“There is another cultural club that might represent the Arab culture, but we saw that the way the university academics is set up, it really fosters this stereotypical view of the Middle East,” Anchassi said. “You don’t really see the differences of cultures broken down, so because of that we really wanted to break this view and provide our interest and perspective to the people who are interested.”

Bhojwani said duplicity is the main obstacle new groups often face when trying to become officially recognized by the university.

“As a school that already has many different organizations, oftentimes we have clubs that are already doing whatever a new student is trying to propose — maybe not in the same scale or structure that the student is proposing, but it already exists on campus,” Bhojwani said. “We are unable to accept these groups into the new club development process because these spaces already exist and are active on campus.”

Co-President of LSA Layla Najjar (SFS ’18) said the process of creating a new student club is more complex and involved than the group originally thought.

“It was much more of a bureaucratic process than we thought,” Najjar said. “Georgetown is very much initially open to having you start your organizations, but you really have to work for it.”

Hoya Teahouse Founder Alison Hsu (MSB ’19) said the purpose of the club is to bring students from different cultures together through a shared appreciation of tea.

“I came to Georgetown as an international student expecting there to be a really diverse student body, and after coming here I saw all the presence of student cultural groups, but I didn’t really see a platform for all of the students from different cultural backgrounds to interact with each other,” Hsu said. “My vision is to have people interact with each other through tea. It is something that every culture shares, but ended up being developed into a very different culture in each culture’s perspective.”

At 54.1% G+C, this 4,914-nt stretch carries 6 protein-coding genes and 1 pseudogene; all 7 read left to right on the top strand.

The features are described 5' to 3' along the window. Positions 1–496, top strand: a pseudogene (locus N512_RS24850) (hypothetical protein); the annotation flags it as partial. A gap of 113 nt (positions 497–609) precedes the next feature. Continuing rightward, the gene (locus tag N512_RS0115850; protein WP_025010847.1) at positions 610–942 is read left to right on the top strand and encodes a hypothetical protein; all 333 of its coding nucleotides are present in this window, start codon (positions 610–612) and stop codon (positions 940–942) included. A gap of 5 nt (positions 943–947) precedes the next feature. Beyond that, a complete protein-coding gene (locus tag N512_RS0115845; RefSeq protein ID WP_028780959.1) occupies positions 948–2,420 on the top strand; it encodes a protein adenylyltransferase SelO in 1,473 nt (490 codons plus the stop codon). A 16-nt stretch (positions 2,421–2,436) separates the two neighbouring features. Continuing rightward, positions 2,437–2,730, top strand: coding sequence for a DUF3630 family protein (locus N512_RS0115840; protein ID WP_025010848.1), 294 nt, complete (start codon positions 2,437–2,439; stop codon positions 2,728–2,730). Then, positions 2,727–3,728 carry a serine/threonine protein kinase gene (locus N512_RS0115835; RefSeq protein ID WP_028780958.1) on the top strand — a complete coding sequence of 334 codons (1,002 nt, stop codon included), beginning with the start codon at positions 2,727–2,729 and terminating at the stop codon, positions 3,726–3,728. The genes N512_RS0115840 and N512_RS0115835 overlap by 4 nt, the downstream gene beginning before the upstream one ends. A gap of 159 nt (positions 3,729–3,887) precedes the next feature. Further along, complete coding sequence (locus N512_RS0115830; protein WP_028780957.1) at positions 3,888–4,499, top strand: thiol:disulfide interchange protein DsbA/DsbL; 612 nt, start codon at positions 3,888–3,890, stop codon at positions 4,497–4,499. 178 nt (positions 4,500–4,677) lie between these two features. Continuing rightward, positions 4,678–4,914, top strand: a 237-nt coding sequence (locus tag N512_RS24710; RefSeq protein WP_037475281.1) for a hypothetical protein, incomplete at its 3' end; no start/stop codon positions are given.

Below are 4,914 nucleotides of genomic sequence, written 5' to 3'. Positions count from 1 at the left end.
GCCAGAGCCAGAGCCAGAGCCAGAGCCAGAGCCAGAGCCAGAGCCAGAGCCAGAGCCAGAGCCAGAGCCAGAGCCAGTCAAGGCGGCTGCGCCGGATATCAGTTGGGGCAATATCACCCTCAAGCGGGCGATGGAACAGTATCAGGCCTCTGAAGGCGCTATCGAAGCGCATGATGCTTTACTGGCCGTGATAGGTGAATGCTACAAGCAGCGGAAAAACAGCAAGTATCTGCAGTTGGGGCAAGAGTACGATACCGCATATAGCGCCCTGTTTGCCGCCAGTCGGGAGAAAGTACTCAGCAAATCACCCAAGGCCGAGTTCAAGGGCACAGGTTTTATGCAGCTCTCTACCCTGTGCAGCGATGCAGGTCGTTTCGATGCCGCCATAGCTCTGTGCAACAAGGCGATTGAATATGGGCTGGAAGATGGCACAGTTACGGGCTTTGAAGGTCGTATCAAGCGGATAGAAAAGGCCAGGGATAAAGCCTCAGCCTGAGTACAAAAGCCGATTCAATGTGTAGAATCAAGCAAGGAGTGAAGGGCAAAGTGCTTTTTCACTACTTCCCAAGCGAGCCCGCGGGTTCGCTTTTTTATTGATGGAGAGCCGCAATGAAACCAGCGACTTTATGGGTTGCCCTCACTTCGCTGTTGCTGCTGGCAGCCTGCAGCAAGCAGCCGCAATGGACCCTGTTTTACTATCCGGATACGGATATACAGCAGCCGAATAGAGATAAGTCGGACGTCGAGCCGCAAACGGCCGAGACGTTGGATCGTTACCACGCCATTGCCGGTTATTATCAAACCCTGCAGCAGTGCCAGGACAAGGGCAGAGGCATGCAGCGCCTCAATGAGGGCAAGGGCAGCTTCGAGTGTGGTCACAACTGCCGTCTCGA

To showcase international cultures and traditions, Hsu said Hoya Teahouse plans to host traditional tea performances in the future.

“We are planning to have our first tea performance in April. Just like a dance performance where people dance and show the move, tea performance is where people pour tea and show the move too,” Hsu said. “It is combination of tea-ism and zen: basically letting go of a lot unnecessary trouble, a lot of doubt in your life, but you are focusing on that cup of tea and drinking it.”

While this semester will conclude with Unsung Heroes still lacking the official recognition that provides clubs with funding to operate, Bellamy said rejection has not prevented Unsung Heroes from thriving on campus.

“It doesn’t really inhibit us from doing anything on campus, because we have never been in a club on campus until now — it has always been a student initiative,” Bellamy said “It is huge to have that recognition on campus, but we have been fortunate enough to be able to operate without it.”

Correction: This article previously stated the Student Activities Commission is responsible for recognizing new clubs; the Council of Advisory Boards is responsible for this.